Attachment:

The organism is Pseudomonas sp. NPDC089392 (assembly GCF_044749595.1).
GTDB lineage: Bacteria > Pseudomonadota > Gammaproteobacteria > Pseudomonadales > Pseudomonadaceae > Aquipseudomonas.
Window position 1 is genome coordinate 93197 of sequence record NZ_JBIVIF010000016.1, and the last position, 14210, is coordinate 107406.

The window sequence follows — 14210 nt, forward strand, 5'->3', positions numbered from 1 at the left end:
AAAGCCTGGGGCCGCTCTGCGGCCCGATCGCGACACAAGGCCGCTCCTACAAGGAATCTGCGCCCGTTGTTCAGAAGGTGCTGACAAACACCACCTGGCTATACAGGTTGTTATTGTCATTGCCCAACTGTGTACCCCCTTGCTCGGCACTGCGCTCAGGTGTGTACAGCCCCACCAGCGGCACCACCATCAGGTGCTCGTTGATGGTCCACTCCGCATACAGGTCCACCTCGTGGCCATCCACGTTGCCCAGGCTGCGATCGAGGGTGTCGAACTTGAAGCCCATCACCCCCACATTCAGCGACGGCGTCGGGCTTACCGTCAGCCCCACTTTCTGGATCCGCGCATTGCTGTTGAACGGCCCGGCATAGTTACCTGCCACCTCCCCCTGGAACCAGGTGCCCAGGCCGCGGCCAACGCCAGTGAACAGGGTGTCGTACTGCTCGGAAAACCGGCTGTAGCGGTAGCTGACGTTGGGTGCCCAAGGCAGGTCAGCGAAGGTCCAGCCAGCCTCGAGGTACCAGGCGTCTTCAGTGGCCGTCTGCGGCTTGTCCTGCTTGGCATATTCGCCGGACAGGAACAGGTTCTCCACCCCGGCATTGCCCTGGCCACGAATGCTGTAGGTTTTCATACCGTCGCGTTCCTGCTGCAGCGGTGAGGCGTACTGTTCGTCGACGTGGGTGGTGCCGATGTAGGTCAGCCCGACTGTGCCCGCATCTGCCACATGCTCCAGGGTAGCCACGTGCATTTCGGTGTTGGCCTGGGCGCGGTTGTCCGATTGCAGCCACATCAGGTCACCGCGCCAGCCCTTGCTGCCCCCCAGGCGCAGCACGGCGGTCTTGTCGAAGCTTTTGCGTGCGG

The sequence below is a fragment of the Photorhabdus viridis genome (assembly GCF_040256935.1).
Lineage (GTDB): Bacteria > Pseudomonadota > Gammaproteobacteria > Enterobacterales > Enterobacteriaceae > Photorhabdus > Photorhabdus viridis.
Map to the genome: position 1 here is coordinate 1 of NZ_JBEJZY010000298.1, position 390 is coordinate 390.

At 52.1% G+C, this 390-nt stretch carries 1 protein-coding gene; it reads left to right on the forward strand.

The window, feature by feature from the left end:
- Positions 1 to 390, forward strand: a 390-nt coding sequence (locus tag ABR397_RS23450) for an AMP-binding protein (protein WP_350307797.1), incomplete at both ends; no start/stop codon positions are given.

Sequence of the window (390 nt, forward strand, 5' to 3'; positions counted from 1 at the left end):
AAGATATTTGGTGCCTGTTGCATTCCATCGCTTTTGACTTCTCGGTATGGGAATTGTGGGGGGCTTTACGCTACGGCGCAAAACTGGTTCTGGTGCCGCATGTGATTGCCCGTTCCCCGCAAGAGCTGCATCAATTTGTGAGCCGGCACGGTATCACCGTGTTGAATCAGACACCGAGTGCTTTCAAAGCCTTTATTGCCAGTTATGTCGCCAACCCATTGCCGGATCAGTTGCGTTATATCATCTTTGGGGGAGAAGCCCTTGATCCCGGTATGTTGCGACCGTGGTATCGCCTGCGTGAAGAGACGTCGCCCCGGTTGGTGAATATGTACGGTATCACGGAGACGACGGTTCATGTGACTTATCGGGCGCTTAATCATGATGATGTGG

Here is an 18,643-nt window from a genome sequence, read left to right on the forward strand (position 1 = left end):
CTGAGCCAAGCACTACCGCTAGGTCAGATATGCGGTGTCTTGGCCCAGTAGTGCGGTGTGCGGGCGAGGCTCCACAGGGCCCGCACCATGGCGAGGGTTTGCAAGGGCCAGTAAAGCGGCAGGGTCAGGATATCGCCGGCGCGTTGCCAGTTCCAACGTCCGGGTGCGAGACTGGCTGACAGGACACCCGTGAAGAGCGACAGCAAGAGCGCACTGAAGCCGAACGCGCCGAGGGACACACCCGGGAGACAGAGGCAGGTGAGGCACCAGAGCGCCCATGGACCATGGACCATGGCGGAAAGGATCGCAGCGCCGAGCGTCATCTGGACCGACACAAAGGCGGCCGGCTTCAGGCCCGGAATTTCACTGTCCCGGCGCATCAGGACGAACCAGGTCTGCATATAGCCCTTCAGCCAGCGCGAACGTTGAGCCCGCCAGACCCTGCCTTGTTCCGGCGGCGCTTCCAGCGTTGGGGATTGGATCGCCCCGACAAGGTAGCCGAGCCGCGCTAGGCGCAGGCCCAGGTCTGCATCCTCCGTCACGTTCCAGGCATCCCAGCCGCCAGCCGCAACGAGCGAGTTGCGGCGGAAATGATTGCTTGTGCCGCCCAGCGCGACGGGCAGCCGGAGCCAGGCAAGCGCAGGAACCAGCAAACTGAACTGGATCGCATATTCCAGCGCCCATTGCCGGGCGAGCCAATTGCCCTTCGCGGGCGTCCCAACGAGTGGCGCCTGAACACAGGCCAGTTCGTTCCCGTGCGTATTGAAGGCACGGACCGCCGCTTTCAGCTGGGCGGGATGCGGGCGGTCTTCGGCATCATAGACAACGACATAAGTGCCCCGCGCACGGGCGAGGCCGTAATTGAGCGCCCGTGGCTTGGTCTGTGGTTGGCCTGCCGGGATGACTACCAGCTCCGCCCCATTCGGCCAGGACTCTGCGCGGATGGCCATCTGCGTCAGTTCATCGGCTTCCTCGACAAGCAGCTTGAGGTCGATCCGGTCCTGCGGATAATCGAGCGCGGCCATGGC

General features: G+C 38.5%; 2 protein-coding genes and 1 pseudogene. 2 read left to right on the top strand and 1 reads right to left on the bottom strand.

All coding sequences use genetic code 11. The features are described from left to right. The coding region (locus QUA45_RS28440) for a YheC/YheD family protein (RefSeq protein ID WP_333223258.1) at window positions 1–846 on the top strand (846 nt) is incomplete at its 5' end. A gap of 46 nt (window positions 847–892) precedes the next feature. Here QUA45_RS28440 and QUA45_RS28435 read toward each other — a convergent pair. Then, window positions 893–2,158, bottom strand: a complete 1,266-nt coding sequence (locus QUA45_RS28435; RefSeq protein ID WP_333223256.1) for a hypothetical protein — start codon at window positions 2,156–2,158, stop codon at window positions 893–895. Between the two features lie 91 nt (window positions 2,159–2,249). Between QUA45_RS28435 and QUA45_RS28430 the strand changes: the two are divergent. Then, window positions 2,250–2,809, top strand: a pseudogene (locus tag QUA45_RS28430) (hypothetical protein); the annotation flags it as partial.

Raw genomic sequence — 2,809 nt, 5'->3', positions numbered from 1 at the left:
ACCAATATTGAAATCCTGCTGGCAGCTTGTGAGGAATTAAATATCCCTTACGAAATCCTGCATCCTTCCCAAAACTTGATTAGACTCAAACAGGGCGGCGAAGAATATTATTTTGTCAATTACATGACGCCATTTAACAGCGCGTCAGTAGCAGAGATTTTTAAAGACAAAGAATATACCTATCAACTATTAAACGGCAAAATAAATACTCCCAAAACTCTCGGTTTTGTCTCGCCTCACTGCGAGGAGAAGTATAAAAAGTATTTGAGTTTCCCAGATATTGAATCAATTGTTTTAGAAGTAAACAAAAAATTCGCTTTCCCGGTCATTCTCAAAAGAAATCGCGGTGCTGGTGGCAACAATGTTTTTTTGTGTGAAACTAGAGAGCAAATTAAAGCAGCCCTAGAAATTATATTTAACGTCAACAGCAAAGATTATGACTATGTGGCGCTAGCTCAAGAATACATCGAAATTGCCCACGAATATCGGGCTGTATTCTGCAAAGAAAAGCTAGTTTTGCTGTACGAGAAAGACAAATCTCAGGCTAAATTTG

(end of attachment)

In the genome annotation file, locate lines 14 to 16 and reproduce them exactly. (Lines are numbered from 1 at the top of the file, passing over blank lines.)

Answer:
Here is an 18,643-nt window from a genome sequence, read left to right on the forward strand (position 1 = left end):
CTGAGCCAAGCACTACCGCTAGGTCAGATATGCGGTGTCTTGGCCCAGTAGTGCGGTGTGCGGGCGAGGCTCCACAGGGCCCGCACCATGGCGAGGGTTTGCAAGGGCCAGTAAAGCGGCAGGGTCAGGATATCGCCGGCGCGTTGCCAGTTCCAACGTCCGGGTGCGAGACTGGCTGACAGGACACCCGTGAAGAGCGACAGCAAGAGCGCACTGAAGCCGAACGCGCCGAGGGACACACCCGGGAGACAGAGGCAGGTGAGGCACCAGAGCGCCCATGGACCATGGACCATGGCGGAAAGGATCGCAGCGCCGAGCGTCATCTGGACCGACACAAAGGCGGCCGGCTTCAGGCCCGGAATTTCACTGTCCCGGCGCATCAGGACGAACCAGGTCTGCATATAGCCCTTCAGCCAGCGCGAACGTTGAGCCCGCCAGACCCTGCCTTGTTCCGGCGGCGCTTCCAGCGTTGGGGATTGGATCGCCCCGACAAGGTAGCCGAGCCGCGCTAGGCGCAGGCCCAGGTCTGCATCCTCCGTCACGTTCCAGGCATCCCAGCCGCCAGCCGCAACGAGCGAGTTGCGGCGGAAATGATTGCTTGTGCCGCCCAGCGCGACGGGCAGCCGGAGCCAGGCAAGCGCAGGAACCAGCAAACTGAACTGGATCGCATATTCCAGCGCCCATTGCCGGGCGAGCCAATTGCCCTTCGCGGGCGTCCCAACGAGTGGCGCCTGAACACAGGCCAGTTCGTTCCCGTGCGTATTGAAGGCACGGACCGCCGCTTTCAGCTGGGCGGGATGCGGGCGGTCTTCGGCATCATAGACAACGACATAAGTGCCCCGCGCACGGGCGAGGCCGTAATTGAGCGCCCGTGGCTTGGTCTGTGGTTGGCCTGCCGGGATGACTACCAGCTCCGCCCCATTCGGCCAGGACTCTGCGCGGATGGCCATCTGCGTCAGTTCATCGGCTTCCTCGACAAGCAGCTTGAGGTCGATCCGGTCCTGCGGATAATCGAGCGCGGCCATGGC

General features: G+C 38.5%; 2 protein-coding genes and 1 pseudogene. 2 read left to right on the top strand and 1 reads right to left on the bottom strand.